Over in the Cihangir neighbourhood, Turkish artist Halil Altındere has taken over the interior of the spectacularly dilapidated Sadık Pasha Mansion with a solo exhibition entitled ‘Welcome to Homeland’ organised by Pilot (until 21 October). Exhibited for the first time in Istanbul, Altındere’s multimedia installation, curated by DAS Art Projects, tackles the critical subject of the ongoing Syrian refugee crisis. The bottom floor, dedicated to his project ‘Space Refugee’, charts the life of Muhammed Ahmed Faris. After training in Russia, the Syrian astronaut made a trip into space in 1987; in 2012, Faris and his family became refugees, eventually settling in Istanbul. Central to the exhibition is Altındere’s semi-biographical video about Faris’ life, which expands into scientific musings about the possibilities of settling on Mars, a land that belongs to no one. Upstairs, Altındere’s film Homeland, featuring Syrian rapper Mohammad Abu Hajar, speaks to this continued idea of land lost through the devastation of war. The films, enhanced by installations of celebratory portraits, spacesuits and a large-scale photograph of Altındere’s imagined ‘Kofte’ Airlines for refugees, drive home his wry, effective observations about a crisis that is both local and widespread.
On 19 September, Pi Artworks opened their new Istanbul location with a solo show, ‘A Community of Lines’, curated by Asli Seven, devoted to the work of American-born Istanbul artist Nancy Atakan (until 21 October). Atakan’s latest pieces, rendered in needlework and felt, is family memory made physical: taking stories and photographs from the women closest to her, Atakan approaches theses exchanges by stitching them into scrolled, ribboned ‘gifts’, centrally displayed. These highly personal works are surrounded by embroidery that recalls a greater female narrative of the many ‘new’ Turkeys that recent generations have been forced to grapple with. Confronting the domestic roles allocated to the female workforce in the mid 20th century head on in her use of materials, Atakan is able to synthesise personal oral histories with greater historical and generational shifts.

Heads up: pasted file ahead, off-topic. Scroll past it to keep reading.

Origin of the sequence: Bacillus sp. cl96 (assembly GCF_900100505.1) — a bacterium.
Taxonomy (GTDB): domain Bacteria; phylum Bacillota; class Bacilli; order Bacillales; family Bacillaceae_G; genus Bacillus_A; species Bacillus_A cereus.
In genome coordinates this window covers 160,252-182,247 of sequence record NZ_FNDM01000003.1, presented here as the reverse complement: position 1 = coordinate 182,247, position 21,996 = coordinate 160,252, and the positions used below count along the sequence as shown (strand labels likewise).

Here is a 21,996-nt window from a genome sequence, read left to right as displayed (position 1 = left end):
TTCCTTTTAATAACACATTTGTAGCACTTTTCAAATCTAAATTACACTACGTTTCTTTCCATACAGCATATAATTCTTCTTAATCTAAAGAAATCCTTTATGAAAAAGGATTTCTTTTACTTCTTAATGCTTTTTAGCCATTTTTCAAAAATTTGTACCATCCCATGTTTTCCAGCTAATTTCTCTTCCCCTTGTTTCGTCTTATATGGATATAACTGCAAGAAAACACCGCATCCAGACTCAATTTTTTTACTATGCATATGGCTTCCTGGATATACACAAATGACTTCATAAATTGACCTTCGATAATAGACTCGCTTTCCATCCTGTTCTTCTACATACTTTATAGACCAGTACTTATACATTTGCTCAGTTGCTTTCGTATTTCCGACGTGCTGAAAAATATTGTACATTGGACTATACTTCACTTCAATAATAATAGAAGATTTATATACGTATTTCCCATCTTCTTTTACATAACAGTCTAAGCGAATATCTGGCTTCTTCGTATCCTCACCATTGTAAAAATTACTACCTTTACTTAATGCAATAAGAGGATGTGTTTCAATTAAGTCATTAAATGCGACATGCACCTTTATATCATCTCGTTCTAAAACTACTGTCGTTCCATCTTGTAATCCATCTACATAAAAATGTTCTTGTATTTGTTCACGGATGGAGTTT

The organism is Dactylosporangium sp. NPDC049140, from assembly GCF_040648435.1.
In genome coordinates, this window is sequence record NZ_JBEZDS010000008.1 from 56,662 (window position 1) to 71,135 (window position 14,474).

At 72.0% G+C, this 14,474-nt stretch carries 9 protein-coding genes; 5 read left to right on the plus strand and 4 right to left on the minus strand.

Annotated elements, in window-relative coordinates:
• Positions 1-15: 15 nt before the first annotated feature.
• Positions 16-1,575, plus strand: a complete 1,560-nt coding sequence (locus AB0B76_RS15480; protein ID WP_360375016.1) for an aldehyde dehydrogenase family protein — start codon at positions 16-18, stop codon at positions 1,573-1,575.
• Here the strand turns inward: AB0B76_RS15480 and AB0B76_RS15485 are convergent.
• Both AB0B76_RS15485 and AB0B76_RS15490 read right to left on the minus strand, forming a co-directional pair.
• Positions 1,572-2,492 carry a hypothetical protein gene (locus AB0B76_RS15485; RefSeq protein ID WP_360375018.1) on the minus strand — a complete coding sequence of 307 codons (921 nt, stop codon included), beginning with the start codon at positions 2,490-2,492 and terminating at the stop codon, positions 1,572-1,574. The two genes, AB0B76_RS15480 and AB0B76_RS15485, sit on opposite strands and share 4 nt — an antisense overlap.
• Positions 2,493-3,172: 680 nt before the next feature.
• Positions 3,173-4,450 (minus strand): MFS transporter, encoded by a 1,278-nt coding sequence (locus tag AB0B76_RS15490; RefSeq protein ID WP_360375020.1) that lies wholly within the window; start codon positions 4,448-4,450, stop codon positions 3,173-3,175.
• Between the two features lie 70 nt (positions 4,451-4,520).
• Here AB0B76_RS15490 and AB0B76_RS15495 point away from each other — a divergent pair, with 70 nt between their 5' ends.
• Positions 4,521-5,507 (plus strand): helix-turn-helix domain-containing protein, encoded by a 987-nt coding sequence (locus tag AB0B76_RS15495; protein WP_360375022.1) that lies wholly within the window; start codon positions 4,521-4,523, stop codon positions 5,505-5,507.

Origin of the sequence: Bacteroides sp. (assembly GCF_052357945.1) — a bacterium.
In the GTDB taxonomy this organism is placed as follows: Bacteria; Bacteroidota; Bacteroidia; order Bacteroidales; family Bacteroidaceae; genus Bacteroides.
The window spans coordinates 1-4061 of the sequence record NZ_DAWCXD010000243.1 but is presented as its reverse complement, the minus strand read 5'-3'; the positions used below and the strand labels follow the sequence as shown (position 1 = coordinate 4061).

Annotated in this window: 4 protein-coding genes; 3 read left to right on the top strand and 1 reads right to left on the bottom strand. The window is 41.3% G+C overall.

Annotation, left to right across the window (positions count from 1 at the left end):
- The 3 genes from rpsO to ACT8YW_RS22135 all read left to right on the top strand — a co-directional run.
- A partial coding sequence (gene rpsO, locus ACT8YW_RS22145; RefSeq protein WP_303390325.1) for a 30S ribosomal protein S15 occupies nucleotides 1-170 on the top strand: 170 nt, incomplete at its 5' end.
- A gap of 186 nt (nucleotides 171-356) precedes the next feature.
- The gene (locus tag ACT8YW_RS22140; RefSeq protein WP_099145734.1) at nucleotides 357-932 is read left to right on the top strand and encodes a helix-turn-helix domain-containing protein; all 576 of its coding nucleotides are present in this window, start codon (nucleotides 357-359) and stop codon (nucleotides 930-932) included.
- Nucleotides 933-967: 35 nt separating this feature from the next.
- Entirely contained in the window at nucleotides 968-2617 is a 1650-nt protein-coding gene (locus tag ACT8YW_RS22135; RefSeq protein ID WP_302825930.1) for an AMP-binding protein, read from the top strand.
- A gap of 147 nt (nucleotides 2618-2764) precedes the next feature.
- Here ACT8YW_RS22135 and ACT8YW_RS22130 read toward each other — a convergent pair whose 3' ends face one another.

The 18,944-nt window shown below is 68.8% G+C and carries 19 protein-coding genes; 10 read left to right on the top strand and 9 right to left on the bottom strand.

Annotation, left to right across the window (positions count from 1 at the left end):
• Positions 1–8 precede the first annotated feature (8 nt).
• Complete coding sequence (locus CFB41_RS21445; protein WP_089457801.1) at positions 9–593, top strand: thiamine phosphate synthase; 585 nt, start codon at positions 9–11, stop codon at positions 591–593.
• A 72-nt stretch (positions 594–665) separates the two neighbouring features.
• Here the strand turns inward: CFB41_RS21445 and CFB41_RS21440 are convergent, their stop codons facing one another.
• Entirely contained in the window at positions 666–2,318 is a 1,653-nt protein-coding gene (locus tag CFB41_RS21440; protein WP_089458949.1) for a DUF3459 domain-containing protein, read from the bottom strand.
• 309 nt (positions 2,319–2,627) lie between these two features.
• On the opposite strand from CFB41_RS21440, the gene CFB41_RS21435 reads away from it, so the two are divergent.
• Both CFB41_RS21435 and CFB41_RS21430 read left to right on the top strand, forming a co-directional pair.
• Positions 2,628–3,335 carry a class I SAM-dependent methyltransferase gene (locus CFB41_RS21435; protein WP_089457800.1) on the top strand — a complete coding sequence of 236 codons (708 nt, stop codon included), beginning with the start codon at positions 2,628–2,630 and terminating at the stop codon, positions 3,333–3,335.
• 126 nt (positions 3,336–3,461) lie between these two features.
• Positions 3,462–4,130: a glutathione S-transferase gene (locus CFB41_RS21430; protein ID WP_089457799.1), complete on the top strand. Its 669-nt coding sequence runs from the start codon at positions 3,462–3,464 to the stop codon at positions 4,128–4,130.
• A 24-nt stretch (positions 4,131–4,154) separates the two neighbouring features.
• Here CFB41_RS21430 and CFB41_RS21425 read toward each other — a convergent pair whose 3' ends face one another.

In the city centre, non-profit arts space Depo is exhibiting the work of Jerusalem-born artist Dor Guez in the second installation of his five-part project, ‘The Sick Man of Europe: The Architect’ (until 29 October). The project focuses on regional cultural histories emerging out of the collapsed Ottoman Empire, using the narratives of artists-turned-soldiers. In this iteration, curated by Yael Messer, we are presented with Kemal P., a Turkish architecture student who joined the army in the late 1930s. In a two-channel video installation, Kemal P.’s own photographs and narration depict an architecturally-focused view of the changes throughout the relatively new Republic; alongside, a hand draws the facades and monuments present in the images. The exhibition also displays Kemal P.’s personal collection of military portraits and group photos, which, when seen en masse, play with the ideas of presentation and masculinity – a collection of images that are at once nostalgic and draw forth militaristic ideas of Turkey-then, and Turkey-now.